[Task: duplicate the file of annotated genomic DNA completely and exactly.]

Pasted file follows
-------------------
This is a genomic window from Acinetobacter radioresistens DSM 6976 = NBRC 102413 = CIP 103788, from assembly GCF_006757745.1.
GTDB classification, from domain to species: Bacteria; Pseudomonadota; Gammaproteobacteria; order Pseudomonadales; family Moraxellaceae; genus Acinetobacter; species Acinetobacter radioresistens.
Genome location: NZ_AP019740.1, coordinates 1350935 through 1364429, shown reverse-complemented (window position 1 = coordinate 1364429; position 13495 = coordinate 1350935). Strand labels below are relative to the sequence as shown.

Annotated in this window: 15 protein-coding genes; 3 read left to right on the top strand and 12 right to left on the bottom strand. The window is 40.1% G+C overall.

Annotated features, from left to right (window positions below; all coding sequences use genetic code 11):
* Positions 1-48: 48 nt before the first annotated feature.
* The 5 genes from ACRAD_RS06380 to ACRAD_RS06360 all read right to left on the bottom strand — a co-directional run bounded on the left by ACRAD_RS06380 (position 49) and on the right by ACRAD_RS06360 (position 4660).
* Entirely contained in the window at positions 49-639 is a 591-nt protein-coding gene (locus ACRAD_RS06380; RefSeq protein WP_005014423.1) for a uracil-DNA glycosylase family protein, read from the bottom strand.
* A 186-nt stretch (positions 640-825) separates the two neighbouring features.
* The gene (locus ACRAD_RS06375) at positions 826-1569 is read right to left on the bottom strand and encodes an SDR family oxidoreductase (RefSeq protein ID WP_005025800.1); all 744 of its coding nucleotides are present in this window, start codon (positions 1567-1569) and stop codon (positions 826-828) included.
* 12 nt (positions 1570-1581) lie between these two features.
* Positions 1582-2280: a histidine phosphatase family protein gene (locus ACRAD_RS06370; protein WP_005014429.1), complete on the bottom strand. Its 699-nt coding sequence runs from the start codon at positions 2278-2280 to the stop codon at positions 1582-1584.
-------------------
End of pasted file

This is a genomic window from Acinetobacter radioresistens DSM 6976 = NBRC 102413 = CIP 103788, from assembly GCF_006757745.1.
GTDB classification, from domain to species: Bacteria; Pseudomonadota; Gammaproteobacteria; order Pseudomonadales; family Moraxellaceae; genus Acinetobacter; species Acinetobacter radioresistens.
Genome location: NZ_AP019740.1, coordinates 1350935 through 1364429, shown reverse-complemented (window position 1 = coordinate 1364429; position 13495 = coordinate 1350935). Strand labels below are relative to the sequence as shown.

Annotated in this window: 15 protein-coding genes; 3 read left to right on the top strand and 12 right to left on the bottom strand. The window is 40.1% G+C overall.

Annotated features, from left to right (window positions below; all coding sequences use genetic code 11):
* Positions 1-48: 48 nt before the first annotated feature.
* The 5 genes from ACRAD_RS06380 to ACRAD_RS06360 all read right to left on the bottom strand — a co-directional run bounded on the left by ACRAD_RS06380 (position 49) and on the right by ACRAD_RS06360 (position 4660).
* Entirely contained in the window at positions 49-639 is a 591-nt protein-coding gene (locus ACRAD_RS06380; RefSeq protein WP_005014423.1) for a uracil-DNA glycosylase family protein, read from the bottom strand.
* A 186-nt stretch (positions 640-825) separates the two neighbouring features.
* The gene (locus ACRAD_RS06375) at positions 826-1569 is read right to left on the bottom strand and encodes an SDR family oxidoreductase (RefSeq protein ID WP_005025800.1); all 744 of its coding nucleotides are present in this window, start codon (positions 1567-1569) and stop codon (positions 826-828) included.
* 12 nt (positions 1570-1581) lie between these two features.
* Positions 1582-2280: a histidine phosphatase family protein gene (locus ACRAD_RS06370; protein WP_005014429.1), complete on the bottom strand. Its 699-nt coding sequence runs from the start codon at positions 2278-2280 to the stop codon at positions 1582-1584.